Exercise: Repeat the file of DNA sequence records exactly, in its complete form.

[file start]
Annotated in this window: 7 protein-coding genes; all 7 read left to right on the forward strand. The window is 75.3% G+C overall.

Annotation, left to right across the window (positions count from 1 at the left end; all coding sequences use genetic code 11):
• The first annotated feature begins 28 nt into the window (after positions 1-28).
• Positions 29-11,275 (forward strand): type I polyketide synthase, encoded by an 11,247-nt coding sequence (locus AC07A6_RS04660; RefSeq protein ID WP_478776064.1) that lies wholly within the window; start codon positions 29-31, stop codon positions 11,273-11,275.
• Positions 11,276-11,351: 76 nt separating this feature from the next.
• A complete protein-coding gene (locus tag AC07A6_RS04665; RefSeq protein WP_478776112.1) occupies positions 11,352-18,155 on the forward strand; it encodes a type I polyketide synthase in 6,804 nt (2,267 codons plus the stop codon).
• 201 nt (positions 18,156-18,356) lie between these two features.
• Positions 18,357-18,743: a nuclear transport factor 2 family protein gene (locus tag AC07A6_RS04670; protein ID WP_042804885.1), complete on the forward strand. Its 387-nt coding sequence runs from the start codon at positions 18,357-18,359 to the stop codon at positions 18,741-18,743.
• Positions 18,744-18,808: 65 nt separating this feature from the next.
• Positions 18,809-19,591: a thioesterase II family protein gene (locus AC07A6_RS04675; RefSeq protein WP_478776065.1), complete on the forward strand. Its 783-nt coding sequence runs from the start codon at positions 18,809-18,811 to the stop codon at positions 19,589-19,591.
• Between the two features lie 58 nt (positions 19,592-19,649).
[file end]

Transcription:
Annotated in this window: 7 protein-coding genes; all 7 read left to right on the forward strand. The window is 75.3% G+C overall.

Annotation, left to right across the window (positions count from 1 at the left end; all coding sequences use genetic code 11):
• The first annotated feature begins 28 nt into the window (after positions 1-28).
• Positions 29-11,275 (forward strand): type I polyketide synthase, encoded by an 11,247-nt coding sequence (locus AC07A6_RS04660; RefSeq protein ID WP_478776064.1) that lies wholly within the window; start codon positions 29-31, stop codon positions 11,273-11,275.
• Positions 11,276-11,351: 76 nt separating this feature from the next.
• A complete protein-coding gene (locus tag AC07A6_RS04665; RefSeq protein WP_478776112.1) occupies positions 11,352-18,155 on the forward strand; it encodes a type I polyketide synthase in 6,804 nt (2,267 codons plus the stop codon).
• 201 nt (positions 18,156-18,356) lie between these two features.
• Positions 18,357-18,743: a nuclear transport factor 2 family protein gene (locus tag AC07A6_RS04670; protein ID WP_042804885.1), complete on the forward strand. Its 387-nt coding sequence runs from the start codon at positions 18,357-18,359 to the stop codon at positions 18,741-18,743.
• Positions 18,744-18,808: 65 nt separating this feature from the next.
• Positions 18,809-19,591: a thioesterase II family protein gene (locus AC07A6_RS04675; RefSeq protein WP_478776065.1), complete on the forward strand. Its 783-nt coding sequence runs from the start codon at positions 18,809-18,811 to the stop codon at positions 19,589-19,591.
• Between the two features lie 58 nt (positions 19,592-19,649).